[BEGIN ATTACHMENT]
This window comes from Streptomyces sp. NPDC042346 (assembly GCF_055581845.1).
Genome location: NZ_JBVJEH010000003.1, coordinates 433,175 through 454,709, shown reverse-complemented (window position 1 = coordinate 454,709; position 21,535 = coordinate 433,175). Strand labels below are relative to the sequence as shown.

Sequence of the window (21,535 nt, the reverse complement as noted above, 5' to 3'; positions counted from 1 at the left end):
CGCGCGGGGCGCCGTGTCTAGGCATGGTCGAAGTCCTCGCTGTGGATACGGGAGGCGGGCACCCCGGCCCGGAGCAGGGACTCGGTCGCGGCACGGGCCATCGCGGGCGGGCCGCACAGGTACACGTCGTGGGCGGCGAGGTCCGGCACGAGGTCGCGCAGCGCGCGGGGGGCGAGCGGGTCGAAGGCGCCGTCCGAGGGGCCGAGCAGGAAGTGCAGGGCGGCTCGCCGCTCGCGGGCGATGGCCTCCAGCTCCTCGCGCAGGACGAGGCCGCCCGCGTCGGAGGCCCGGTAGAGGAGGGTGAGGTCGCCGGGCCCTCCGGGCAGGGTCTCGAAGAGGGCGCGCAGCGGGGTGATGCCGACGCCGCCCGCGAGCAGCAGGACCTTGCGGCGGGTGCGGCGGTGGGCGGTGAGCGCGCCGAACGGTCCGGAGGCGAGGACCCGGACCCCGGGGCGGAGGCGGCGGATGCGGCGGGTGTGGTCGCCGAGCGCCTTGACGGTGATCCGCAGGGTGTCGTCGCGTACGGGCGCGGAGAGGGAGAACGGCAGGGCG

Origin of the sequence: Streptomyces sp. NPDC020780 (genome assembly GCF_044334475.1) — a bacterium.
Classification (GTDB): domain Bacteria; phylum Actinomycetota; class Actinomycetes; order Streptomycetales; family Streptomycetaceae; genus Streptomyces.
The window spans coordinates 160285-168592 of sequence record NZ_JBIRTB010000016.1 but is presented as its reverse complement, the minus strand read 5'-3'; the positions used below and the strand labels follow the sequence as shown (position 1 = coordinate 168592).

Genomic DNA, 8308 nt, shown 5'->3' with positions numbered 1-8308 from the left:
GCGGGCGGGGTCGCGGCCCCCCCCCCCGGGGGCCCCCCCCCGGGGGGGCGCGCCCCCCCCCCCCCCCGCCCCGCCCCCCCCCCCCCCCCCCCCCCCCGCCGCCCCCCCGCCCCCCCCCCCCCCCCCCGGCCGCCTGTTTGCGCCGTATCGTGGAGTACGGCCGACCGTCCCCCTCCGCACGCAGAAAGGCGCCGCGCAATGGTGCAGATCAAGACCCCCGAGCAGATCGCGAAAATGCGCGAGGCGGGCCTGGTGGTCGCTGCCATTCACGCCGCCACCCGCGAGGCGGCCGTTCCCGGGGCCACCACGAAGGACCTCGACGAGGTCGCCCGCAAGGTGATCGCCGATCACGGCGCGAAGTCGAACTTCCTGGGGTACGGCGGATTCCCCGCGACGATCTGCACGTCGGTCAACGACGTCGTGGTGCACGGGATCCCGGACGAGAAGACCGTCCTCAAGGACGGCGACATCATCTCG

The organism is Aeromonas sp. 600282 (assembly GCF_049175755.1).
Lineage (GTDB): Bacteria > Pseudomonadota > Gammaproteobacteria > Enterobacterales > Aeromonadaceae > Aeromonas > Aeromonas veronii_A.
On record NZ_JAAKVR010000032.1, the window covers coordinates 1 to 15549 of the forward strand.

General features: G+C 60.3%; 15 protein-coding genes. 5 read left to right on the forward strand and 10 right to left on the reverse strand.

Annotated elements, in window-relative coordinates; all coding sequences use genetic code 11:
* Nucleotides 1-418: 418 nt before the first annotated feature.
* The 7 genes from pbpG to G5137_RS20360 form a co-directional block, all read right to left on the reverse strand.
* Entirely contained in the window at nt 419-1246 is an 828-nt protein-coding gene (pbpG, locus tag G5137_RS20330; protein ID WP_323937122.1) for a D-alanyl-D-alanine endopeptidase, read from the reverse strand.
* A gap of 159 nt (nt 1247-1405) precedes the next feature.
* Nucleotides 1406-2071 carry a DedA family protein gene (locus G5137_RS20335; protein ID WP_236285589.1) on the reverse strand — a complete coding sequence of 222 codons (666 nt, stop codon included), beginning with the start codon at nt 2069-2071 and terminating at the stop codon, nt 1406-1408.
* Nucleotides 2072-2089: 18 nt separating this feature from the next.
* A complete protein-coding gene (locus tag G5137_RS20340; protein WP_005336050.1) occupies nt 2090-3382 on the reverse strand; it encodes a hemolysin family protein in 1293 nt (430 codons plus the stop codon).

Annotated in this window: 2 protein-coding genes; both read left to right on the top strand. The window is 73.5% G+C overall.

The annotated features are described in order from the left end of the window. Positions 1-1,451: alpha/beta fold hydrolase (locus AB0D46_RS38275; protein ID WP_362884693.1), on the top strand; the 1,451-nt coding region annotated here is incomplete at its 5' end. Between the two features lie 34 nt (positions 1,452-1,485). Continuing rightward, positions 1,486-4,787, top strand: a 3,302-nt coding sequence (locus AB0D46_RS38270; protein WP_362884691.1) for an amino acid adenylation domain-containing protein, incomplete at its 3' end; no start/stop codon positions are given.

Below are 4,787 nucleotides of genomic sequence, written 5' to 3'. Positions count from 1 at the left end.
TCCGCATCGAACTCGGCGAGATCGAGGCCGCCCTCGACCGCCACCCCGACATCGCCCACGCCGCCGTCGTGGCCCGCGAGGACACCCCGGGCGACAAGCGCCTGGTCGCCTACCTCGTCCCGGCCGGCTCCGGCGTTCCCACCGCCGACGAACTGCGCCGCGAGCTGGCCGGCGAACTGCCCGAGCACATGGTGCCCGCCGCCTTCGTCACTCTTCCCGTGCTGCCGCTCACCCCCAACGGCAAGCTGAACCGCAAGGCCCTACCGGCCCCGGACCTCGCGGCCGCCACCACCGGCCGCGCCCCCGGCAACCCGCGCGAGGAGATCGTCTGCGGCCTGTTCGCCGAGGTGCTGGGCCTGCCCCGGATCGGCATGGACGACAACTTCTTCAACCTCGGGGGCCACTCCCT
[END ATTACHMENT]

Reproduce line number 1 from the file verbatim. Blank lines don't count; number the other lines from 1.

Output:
This window comes from Streptomyces sp. NPDC042346 (assembly GCF_055581845.1).